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seeking fruit on this fig tree, and find none: cut it down: why — eth it the ground? Bible.

3. Supply the missing vowel in each of the following, and pronounce: trav - ler ev – ning

f-ther harn - ss appar – tus

re - lly comp - ny

ten - ments bus – ness

TO THE TEACHER:

The parenthesis is discussed also on pp. 168, 169, 176, “Evenings with Grandpa,” Part II.

Phonic review, pp. 419–424.

SECOND DAY

(To be read to the class by the teacher, the pupils having their books open at this page, to follow her.)

What would you do in case of fire? If you were alone in the house and suddenly smelled smoke, or saw it creeping from under the carpet, what would you do? Rush to the telephone, perhaps, seek your valuables, or call in a neighbor. But what should you do? The question was taken recently to Chief Guerin of the Fire Prevention Bureau of New York City. If his answer could be so impressed upon our minds as to become “second nature,” the horror of uncertainty at such a time could be forever banished. This is his answer:

First of all, run out and send in an alarm. Don't ask Central to give you Fire Headquarters. Don't telephone, even if you know the number, for there are delays in the telephone service. Besides, if you get Headquarters, they have to send your message So go yourself to the nearest fire box or send a responsible person. Do not wait until you can don the proper attire. Before you rush off, shut the doors of the room that is afire. It takes a remarkably long time for a wooden door to burn through, but an open door allows the fire to cut off avenues of escape. Finally, as you go, shout “Fire!” and so get the place clear of people.

The temptation for the woman alone in the house is to stay and fight the fire, especially if it seems small. This is a great mistake. It is the duty of the Fire Department to put out any fire, no matter how small. Often a fire not thoroughly extinguished will break out in another place later. A trained fireman would have dug out the concealed spark.

In leaving the house or apartment, go down, not up, as a general rule. If the fire is severe downstairs, the chances are it will be as bad above. If it is necessary to escape by way of the roof, the best way in an apartment house is to go up by way of the fire escape.

If you are caught in a room that is afire and the exits are for any reason closed off, crawl along the floor, where the air is purest, keeping—if yo i can get it—a wet cloth to your face. But by all means

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get to the window, where you will be seen; and lean out as far as you can with safety.

As you think over these “what you should do's," you see at once that they are dependent upon certain things you should have done before that critical moment. You must have the exact address of the nearest fire alarm written down — for memory is a traitor at critical moments — written down, and in a place known to all the family.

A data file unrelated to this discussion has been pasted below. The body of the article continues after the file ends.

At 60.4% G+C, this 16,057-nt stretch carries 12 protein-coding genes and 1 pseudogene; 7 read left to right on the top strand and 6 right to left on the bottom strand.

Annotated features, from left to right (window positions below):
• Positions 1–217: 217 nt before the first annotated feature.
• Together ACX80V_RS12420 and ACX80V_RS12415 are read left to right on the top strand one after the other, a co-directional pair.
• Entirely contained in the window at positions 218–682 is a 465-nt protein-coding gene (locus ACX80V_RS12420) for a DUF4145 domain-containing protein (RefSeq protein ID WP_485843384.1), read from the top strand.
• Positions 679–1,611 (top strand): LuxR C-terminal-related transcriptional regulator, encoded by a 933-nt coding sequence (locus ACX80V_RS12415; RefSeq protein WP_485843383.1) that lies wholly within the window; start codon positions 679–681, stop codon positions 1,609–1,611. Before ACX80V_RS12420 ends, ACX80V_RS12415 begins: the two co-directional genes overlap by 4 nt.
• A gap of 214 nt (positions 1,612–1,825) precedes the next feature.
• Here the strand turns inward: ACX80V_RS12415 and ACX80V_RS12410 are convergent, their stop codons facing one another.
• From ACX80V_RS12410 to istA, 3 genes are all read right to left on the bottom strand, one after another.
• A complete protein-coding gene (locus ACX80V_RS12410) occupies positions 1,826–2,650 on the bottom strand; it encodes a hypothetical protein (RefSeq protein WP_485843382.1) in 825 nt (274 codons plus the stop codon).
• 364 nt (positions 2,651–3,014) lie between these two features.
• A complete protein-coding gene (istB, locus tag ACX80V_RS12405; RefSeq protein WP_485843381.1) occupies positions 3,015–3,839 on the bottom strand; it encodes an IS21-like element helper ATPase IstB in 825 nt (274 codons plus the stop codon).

Then, too, before you can hope to fight a fire, if the time comes, you must know that on every floor there is a pail of water and a long-handled dipper. For without a receptacle to carry water in and hurl it from, all the running water in the house is unavailable. There are no complications about a pail of water, such as there may be about a patent extinguisher; and a pail of water, a dipper, and a cool head is the best extinguisher in the world.

These safeguards are necessary, and equally essential in the whole matter of fire prevention. After you have put out a fire in your house, perhaps in the most cool-headed and perfect manner possible, after the inevitable fright and distress, you constitute yourself a committee of one on investigation of causes, and, finding them, you institute Why wait for the fire? It is part of the housekeeper's business to prevent illness in her household by keeping things clean; is it not equally her work to prevent fire by — many things? A monthly inspection of the household should be made to include such activities as these:

1. Inspection of flues. The careful housekeeper knows if her flues smoke or need cleaning, and should act accordingly.

2. Inspection of electric wiring. The “handy man around the house”, perhaps in his zeal for a light over his bed, has put additional lights on the electric system and overloaded the circuit. If he has driven nails through the wire into a wooden molding, you have there a short circuit and a fire hazard. The remedy is the advice of a first class electrician.

3. Inspection of gas fixtures. If you find the gas jet, curtain, and draught combination, close up the jet or take down the curtain. If your portable gas stove has a worn out rubber tubing, replace it with an iron one.

4. Inspection of hot ash receivers, which should be metal cans, not wooden boxes; of oily cleaning rags, which should be kept in covered metal cans of some sort; of burned match receivers, which should be metal or clay.

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